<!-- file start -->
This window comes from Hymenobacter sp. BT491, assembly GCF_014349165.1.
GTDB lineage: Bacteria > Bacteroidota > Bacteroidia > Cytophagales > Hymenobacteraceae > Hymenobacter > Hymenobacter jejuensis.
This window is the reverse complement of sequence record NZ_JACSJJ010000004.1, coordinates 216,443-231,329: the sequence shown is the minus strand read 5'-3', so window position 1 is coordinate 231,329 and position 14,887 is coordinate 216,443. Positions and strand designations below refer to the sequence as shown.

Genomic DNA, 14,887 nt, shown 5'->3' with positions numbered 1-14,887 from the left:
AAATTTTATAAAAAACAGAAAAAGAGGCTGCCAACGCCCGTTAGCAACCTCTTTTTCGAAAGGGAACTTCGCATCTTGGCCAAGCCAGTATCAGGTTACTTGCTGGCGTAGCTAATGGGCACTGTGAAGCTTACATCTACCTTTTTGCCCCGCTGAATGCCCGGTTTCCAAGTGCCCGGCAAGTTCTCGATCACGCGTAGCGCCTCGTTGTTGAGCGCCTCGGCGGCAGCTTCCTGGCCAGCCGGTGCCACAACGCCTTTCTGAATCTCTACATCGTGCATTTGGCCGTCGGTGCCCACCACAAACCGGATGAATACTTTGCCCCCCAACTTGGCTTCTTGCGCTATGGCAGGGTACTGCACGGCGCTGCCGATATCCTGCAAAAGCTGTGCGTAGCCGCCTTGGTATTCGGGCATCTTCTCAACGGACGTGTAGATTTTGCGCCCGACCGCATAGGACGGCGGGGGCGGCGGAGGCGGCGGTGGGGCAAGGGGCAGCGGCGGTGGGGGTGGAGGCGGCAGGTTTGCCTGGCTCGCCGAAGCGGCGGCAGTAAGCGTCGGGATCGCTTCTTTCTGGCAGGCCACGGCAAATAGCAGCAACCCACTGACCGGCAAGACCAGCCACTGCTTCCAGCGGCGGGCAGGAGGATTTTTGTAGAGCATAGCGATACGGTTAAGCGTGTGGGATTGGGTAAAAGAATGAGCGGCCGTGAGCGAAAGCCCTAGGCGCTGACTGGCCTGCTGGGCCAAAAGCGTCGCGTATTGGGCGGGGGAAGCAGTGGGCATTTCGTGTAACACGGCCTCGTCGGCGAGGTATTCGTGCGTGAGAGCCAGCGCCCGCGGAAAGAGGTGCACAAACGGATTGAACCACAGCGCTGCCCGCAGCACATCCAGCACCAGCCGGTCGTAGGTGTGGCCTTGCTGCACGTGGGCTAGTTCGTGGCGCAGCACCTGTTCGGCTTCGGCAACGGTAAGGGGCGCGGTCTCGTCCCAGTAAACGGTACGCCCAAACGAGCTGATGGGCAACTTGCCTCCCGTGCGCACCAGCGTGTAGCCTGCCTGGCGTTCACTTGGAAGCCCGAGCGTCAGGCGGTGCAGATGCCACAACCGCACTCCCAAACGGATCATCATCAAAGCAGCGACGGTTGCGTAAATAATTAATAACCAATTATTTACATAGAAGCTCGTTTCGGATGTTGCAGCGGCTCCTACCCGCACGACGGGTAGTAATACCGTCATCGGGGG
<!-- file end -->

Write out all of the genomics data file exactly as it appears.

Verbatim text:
This window comes from Hymenobacter sp. BT491, assembly GCF_014349165.1.
GTDB lineage: Bacteria > Bacteroidota > Bacteroidia > Cytophagales > Hymenobacteraceae > Hymenobacter > Hymenobacter jejuensis.
This window is the reverse complement of sequence record NZ_JACSJJ010000004.1, coordinates 216,443-231,329: the sequence shown is the minus strand read 5'-3', so window position 1 is coordinate 231,329 and position 14,887 is coordinate 216,443. Positions and strand designations below refer to the sequence as shown.

Genomic DNA, 14,887 nt, shown 5'->3' with positions numbered 1-14,887 from the left:
AAATTTTATAAAAAACAGAAAAAGAGGCTGCCAACGCCCGTTAGCAACCTCTTTTTCGAAAGGGAACTTCGCATCTTGGCCAAGCCAGTATCAGGTTACTTGCTGGCGTAGCTAATGGGCACTGTGAAGCTTACATCTACCTTTTTGCCCCGCTGAATGCCCGGTTTCCAAGTGCCCGGCAAGTTCTCGATCACGCGTAGCGCCTCGTTGTTGAGCGCCTCGGCGGCAGCTTCCTGGCCAGCCGGTGCCACAACGCCTTTCTGAATCTCTACATCGTGCATTTGGCCGTCGGTGCCCACCACAAACCGGATGAATACTTTGCCCCCCAACTTGGCTTCTTGCGCTATGGCAGGGTACTGCACGGCGCTGCCGATATCCTGCAAAAGCTGTGCGTAGCCGCCTTGGTATTCGGGCATCTTCTCAACGGACGTGTAGATTTTGCGCCCGACCGCATAGGACGGCGGGGGCGGCGGAGGCGGCGGTGGGGCAAGGGGCAGCGGCGGTGGGGGTGGAGGCGGCAGGTTTGCCTGGCTCGCCGAAGCGGCGGCAGTAAGCGTCGGGATCGCTTCTTTCTGGCAGGCCACGGCAAATAGCAGCAACCCACTGACCGGCAAGACCAGCCACTGCTTCCAGCGGCGGGCAGGAGGATTTTTGTAGAGCATAGCGATACGGTTAAGCGTGTGGGATTGGGTAAAAGAATGAGCGGCCGTGAGCGAAAGCCCTAGGCGCTGACTGGCCTGCTGGGCCAAAAGCGTCGCGTATTGGGCGGGGGAAGCAGTGGGCATTTCGTGTAACACGGCCTCGTCGGCGAGGTATTCGTGCGTGAGAGCCAGCGCCCGCGGAAAGAGGTGCACAAACGGATTGAACCACAGCGCTGCCCGCAGCACATCCAGCACCAGCCGGTCGTAGGTGTGGCCTTGCTGCACGTGGGCTAGTTCGTGGCGCAGCACCTGTTCGGCTTCGGCAACGGTAAGGGGCGCGGTCTCGTCCCAGTAAACGGTACGCCCAAACGAGCTGATGGGCAACTTGCCTCCCGTGCGCACCAGCGTGTAGCCTGCCTGGCGTTCACTTGGAAGCCCGAGCGTCAGGCGGTGCAGATGCCACAACCGCACTCCCAAACGGATCATCATCAAAGCAGCGACGGTTGCGTAAATAATTAATAACCAATTATTTACATAGAAGCTCGTTTCGGATGTTGCAGCGGCTCCTACCCGCACGACGGGTAGTAATACCGTCATCGGGGG